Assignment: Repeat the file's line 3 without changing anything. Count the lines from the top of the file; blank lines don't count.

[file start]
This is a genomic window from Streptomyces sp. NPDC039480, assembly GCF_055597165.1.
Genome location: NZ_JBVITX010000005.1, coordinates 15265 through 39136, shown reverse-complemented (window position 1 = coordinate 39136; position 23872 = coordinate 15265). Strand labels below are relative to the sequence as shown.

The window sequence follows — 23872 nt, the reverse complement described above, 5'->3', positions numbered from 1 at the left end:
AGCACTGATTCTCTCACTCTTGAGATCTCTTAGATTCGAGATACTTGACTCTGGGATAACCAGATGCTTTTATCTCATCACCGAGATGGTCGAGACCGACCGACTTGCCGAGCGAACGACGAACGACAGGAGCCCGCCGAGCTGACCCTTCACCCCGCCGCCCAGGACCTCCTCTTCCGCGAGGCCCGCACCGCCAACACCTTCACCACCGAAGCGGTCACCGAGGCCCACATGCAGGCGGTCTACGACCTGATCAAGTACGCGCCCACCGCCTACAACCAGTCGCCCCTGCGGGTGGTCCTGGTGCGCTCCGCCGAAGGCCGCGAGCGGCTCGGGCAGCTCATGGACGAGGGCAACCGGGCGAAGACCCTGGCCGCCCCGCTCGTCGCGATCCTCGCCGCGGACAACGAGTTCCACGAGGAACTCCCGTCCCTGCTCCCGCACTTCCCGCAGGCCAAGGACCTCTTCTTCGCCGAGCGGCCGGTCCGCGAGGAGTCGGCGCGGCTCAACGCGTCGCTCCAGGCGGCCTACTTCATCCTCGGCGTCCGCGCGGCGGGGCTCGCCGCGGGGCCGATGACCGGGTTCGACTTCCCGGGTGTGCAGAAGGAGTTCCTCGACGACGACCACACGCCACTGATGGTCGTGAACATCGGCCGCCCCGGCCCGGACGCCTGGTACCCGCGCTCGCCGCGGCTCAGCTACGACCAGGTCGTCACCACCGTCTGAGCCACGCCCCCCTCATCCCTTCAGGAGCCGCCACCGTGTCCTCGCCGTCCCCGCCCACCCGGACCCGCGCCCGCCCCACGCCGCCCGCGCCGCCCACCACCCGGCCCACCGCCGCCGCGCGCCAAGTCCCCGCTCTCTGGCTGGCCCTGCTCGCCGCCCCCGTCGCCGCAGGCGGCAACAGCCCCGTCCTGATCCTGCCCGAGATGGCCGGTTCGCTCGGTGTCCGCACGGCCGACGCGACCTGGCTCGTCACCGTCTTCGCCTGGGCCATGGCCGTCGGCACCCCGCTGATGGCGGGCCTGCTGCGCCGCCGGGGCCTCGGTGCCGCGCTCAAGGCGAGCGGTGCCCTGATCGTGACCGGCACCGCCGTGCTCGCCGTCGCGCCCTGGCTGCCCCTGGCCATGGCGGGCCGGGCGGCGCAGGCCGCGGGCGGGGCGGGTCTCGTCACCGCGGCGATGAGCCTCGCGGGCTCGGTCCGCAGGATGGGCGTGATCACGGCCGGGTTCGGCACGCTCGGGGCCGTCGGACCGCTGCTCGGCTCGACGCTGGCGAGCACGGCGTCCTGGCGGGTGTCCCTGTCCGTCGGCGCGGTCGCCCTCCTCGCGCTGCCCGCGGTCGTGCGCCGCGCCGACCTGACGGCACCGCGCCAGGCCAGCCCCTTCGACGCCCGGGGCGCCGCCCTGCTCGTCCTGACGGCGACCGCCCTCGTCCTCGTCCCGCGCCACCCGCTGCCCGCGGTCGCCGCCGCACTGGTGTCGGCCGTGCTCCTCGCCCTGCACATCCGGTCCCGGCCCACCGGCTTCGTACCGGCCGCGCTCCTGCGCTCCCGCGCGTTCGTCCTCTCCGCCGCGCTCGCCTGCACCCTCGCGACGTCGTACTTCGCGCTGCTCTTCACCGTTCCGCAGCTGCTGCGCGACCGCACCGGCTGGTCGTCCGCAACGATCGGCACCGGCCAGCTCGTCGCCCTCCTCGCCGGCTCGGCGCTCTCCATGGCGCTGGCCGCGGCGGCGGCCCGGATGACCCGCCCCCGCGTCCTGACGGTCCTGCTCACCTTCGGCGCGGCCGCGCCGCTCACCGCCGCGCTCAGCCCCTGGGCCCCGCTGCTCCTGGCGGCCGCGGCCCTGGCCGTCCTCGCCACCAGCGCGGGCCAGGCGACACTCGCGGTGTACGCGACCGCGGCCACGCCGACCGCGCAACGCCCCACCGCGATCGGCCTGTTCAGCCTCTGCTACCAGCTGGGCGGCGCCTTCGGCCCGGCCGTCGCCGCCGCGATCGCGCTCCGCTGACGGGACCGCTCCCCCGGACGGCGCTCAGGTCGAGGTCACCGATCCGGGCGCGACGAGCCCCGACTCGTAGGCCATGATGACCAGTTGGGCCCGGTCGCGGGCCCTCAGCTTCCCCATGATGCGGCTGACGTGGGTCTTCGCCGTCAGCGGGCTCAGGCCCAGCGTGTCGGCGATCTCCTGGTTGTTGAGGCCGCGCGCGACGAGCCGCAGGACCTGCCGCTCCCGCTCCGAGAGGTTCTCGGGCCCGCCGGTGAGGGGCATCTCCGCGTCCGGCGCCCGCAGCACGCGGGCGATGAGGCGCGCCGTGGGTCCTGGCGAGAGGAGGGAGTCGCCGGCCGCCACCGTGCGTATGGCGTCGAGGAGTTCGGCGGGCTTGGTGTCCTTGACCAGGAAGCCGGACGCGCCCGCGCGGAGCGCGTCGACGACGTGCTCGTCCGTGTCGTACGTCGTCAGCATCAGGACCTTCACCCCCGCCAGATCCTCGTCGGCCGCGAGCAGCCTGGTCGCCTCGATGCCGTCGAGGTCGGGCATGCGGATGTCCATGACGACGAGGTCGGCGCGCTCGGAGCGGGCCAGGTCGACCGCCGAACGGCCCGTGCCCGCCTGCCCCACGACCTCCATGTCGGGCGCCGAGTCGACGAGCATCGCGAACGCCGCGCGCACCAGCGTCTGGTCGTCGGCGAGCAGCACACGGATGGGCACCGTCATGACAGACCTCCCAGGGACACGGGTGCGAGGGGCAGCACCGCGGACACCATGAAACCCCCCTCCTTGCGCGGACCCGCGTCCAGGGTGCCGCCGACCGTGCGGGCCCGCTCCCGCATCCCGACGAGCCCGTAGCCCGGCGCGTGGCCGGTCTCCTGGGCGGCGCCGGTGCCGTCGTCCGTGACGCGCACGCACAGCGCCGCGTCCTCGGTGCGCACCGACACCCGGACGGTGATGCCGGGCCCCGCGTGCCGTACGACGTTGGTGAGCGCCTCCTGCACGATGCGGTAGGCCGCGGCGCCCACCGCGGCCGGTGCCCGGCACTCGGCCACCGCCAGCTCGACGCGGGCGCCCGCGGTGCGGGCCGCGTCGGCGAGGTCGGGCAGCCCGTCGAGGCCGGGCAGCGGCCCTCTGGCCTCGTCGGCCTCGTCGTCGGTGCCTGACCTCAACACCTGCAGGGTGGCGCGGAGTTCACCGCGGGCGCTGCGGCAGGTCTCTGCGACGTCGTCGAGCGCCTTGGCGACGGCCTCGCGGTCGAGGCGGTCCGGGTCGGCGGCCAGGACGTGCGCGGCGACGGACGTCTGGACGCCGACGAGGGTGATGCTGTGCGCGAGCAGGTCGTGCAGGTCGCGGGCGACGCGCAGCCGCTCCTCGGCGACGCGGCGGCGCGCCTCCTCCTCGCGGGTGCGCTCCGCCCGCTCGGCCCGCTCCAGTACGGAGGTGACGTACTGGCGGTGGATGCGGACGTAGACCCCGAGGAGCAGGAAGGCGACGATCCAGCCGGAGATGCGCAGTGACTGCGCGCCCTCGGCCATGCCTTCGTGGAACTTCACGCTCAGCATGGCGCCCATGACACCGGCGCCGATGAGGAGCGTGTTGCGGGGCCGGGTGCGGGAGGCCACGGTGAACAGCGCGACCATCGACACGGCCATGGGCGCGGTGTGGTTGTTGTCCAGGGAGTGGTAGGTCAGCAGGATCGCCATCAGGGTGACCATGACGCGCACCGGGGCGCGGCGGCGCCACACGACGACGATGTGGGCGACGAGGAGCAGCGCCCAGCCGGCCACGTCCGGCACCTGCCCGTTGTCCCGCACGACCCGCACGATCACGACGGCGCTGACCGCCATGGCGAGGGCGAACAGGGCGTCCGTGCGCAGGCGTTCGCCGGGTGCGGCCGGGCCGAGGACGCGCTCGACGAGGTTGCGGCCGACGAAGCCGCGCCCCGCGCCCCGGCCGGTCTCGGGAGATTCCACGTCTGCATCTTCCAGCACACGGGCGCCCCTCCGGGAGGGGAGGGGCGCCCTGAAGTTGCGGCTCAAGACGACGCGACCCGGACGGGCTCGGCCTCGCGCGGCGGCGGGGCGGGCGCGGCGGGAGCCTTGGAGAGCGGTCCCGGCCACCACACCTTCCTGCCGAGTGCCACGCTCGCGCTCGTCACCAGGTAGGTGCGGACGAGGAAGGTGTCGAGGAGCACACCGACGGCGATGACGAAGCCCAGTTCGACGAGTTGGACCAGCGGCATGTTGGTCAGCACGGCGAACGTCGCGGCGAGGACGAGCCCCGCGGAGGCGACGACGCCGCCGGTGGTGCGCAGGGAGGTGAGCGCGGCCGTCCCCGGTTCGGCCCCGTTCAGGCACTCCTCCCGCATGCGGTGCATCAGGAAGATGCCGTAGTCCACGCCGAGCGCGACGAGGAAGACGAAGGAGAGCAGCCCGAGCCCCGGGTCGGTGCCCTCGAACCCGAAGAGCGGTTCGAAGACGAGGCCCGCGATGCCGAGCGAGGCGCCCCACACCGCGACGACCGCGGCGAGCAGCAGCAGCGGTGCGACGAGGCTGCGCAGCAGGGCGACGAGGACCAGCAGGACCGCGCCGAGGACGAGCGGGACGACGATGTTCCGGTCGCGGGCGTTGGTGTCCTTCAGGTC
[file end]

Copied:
The window sequence follows — 23872 nt, the reverse complement described above, 5'->3', positions numbered from 1 at the left end: